No Additions, No Subtractions
By: Mackenzie Brisbois, Winemaker
The idea of selecting yeast has never appealed to me. It makes me feel like I am ‘painting by numbers’. While the end product can be beautiful, it lacks the beauty of imperfection. Great wines are not simple — the aromatics are complex, changing and opening with time, while the palate is layered, flavours are plentiful and the finish long.
One of my favourite winemaking quotes comes from Chateau Musar in Lebanon: “I once produced a wine that was technically perfect but it lacked the charms of imperfection.”
There are so many types of yeast and they can be fascinating to use, to manipulate the fermentation. Generally when we talk about wild, spontaneous or natural fermentation we describe the natural yeasts on the skins of the grapes and using these to coax out the terroir. In reality, the fermentation is often completed by a few different yeast strains present on the grapes or in the cellar.
Full disclosure: here at Trail Estate, we have had commercial yeast used in the cellar in the past so it is likely that our fermentations are a blend of various strains from both vineyard and cellar.
I describe our fermentations as natural fermentations as I do not add any packaged yeast to the juice. Winemakers may use commercial yeast because it is safe and they can more accurately determine the end product. Conversely, with a natural ferment you are never sure how things will turn out, or if you will run into problems.
Yet, even with a natural fermentation, there are still tools in the winemaking toolbox. Knowing a few things about yeast, we can make better decisions to change our juice into wine. What are some of the tricks I use to carry out these wild fermentations? For one, I use dry ice. Not only does it make your winery look like a cool science experiment, but it also protects the grapes before fermentation kicks off. The next trick is to smell and taste often. It is a rudimentary practice but it is absolutely crucial in catching any problems early. If you want to be romantic you can think of the winemaker early in the morning smelling through the fermenting tanks and wistfully raising a glass to lips. Really though, I would picture an exhausted human, dressed in sticky clothes from processinggrapes, trying to focus acutely on those few milliliters of liquid to make the crucial next choices in the wines’ life. Does the wine smell good? Is the texture developing? Is the fermentation vessel correct?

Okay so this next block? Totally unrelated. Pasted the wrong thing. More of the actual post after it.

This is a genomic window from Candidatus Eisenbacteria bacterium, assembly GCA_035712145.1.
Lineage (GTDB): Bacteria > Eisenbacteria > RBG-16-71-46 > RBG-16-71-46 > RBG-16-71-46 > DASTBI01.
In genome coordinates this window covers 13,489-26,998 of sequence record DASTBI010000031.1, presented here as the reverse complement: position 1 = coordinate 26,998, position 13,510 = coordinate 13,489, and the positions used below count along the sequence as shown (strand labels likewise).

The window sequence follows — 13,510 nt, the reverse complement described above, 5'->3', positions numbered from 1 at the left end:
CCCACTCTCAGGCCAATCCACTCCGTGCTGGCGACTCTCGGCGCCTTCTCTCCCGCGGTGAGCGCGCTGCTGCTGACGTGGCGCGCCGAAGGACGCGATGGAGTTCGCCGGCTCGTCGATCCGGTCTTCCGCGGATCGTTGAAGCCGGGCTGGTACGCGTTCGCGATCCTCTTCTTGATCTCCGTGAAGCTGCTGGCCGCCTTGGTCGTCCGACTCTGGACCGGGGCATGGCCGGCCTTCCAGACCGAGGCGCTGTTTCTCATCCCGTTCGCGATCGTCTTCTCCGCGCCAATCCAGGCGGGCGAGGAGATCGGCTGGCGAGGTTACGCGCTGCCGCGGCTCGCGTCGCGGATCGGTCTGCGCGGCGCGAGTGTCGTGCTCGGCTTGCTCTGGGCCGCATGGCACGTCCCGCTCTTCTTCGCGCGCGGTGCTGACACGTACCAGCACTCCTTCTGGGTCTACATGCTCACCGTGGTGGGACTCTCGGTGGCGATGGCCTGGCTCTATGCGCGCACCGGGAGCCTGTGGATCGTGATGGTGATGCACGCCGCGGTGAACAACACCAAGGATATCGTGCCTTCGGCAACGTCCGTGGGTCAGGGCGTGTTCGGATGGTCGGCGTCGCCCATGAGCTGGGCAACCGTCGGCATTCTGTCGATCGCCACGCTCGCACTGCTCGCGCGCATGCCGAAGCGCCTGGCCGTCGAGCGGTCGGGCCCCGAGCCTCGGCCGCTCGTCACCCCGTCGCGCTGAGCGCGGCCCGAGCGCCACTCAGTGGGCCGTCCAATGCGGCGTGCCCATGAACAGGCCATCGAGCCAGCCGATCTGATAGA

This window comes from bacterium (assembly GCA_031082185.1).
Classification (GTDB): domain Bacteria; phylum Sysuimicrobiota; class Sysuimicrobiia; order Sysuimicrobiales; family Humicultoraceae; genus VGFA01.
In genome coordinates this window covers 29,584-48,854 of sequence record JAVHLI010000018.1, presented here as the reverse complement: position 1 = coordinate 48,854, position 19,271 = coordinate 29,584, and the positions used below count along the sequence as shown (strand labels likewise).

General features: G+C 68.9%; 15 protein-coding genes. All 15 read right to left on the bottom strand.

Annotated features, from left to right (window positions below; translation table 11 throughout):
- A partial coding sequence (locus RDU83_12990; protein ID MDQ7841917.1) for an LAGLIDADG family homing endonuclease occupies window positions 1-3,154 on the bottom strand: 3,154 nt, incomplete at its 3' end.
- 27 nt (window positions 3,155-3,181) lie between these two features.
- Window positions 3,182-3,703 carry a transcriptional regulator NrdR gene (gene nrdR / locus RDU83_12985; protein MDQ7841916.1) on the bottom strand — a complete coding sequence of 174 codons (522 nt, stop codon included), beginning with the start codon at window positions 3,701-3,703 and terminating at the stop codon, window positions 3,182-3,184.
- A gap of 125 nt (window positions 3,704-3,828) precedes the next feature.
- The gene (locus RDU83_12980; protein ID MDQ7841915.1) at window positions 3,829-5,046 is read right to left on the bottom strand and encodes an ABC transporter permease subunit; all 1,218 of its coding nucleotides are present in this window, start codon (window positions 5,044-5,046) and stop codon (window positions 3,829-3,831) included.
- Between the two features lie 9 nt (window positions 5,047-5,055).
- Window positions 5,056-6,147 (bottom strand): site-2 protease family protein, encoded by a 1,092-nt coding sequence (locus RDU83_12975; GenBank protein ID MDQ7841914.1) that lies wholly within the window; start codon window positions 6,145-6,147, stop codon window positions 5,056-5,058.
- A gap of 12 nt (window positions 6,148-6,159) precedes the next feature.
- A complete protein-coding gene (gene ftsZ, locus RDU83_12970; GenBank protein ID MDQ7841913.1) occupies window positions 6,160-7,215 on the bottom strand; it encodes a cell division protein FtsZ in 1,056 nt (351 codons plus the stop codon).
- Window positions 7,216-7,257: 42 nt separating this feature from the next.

During the heart of fermentation most problems can be fixed with a bit of air. If that fails, the lees (leftover yeast cells) from one batch can be added to another. Sometimes the yeast strain in one batch is not that great. Perhaps the strain is not strong enough. Or, perhaps it is making your wine smell like vinegar. In these cases it is necessary to try and steer the fermentation in a healthier direction.
By the time fermentation completes, many different yeast strains have found their way into the wine. This results in wines with layers of complexity and ample texture. Die-hard commercial yeast users will argue that the wines will have increased faults but I think there is a fine line. A bit of fault (being a bit of volatile acidity or reduction) can create complexity in a wine. Conversely, when the fault takes over the aromatics or flavours, the wine is unpleasant. It is risky to use natural ferments because there is no guarantee of how the wine will turn out. With some careful attention and direction, beautiful wines can be crafted: wines that showcase the vintage and the vineyard, reflecting terroir.